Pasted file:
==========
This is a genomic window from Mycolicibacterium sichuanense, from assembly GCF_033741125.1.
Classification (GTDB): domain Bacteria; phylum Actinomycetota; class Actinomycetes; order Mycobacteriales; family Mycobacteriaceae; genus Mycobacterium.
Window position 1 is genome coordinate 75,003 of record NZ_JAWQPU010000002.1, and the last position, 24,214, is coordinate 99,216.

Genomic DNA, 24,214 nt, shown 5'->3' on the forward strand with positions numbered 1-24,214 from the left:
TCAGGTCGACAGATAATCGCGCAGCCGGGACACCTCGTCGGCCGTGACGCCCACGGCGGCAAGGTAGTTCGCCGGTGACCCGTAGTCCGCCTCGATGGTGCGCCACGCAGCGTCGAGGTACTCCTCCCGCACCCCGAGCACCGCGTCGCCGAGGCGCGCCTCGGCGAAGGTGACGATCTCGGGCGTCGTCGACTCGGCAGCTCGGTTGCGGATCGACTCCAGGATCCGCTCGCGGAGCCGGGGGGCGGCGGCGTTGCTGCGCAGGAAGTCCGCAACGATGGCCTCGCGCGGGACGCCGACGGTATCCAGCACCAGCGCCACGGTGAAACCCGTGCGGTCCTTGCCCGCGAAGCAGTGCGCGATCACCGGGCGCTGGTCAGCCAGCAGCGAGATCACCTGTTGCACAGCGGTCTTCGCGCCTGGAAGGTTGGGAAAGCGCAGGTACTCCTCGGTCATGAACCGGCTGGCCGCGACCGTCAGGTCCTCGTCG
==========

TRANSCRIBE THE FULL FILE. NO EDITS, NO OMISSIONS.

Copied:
This is a genomic window from Mycolicibacterium sichuanense, from assembly GCF_033741125.1.
Classification (GTDB): domain Bacteria; phylum Actinomycetota; class Actinomycetes; order Mycobacteriales; family Mycobacteriaceae; genus Mycobacterium.
Window position 1 is genome coordinate 75,003 of record NZ_JAWQPU010000002.1, and the last position, 24,214, is coordinate 99,216.

Genomic DNA, 24,214 nt, shown 5'->3' on the forward strand with positions numbered 1-24,214 from the left:
TCAGGTCGACAGATAATCGCGCAGCCGGGACACCTCGTCGGCCGTGACGCCCACGGCGGCAAGGTAGTTCGCCGGTGACCCGTAGTCCGCCTCGATGGTGCGCCACGCAGCGTCGAGGTACTCCTCCCGCACCCCGAGCACCGCGTCGCCGAGGCGCGCCTCGGCGAAGGTGACGATCTCGGGCGTCGTCGACTCGGCAGCTCGGTTGCGGATCGACTCCAGGATCCGCTCGCGGAGCCGGGGGGCGGCGGCGTTGCTGCGCAGGAAGTCCGCAACGATGGCCTCGCGCGGGACGCCGACGGTATCCAGCACCAGCGCCACGGTGAAACCCGTGCGGTCCTTGCCCGCGAAGCAGTGCGCGATCACCGGGCGCTGGTCAGCCAGCAGCGAGATCACCTGTTGCACAGCGGTCTTCGCGCCTGGAAGGTTGGGAAAGCGCAGGTACTCCTCGGTCATGAACCGGCTGGCCGCGACCGTCAGGTCCTCGTCG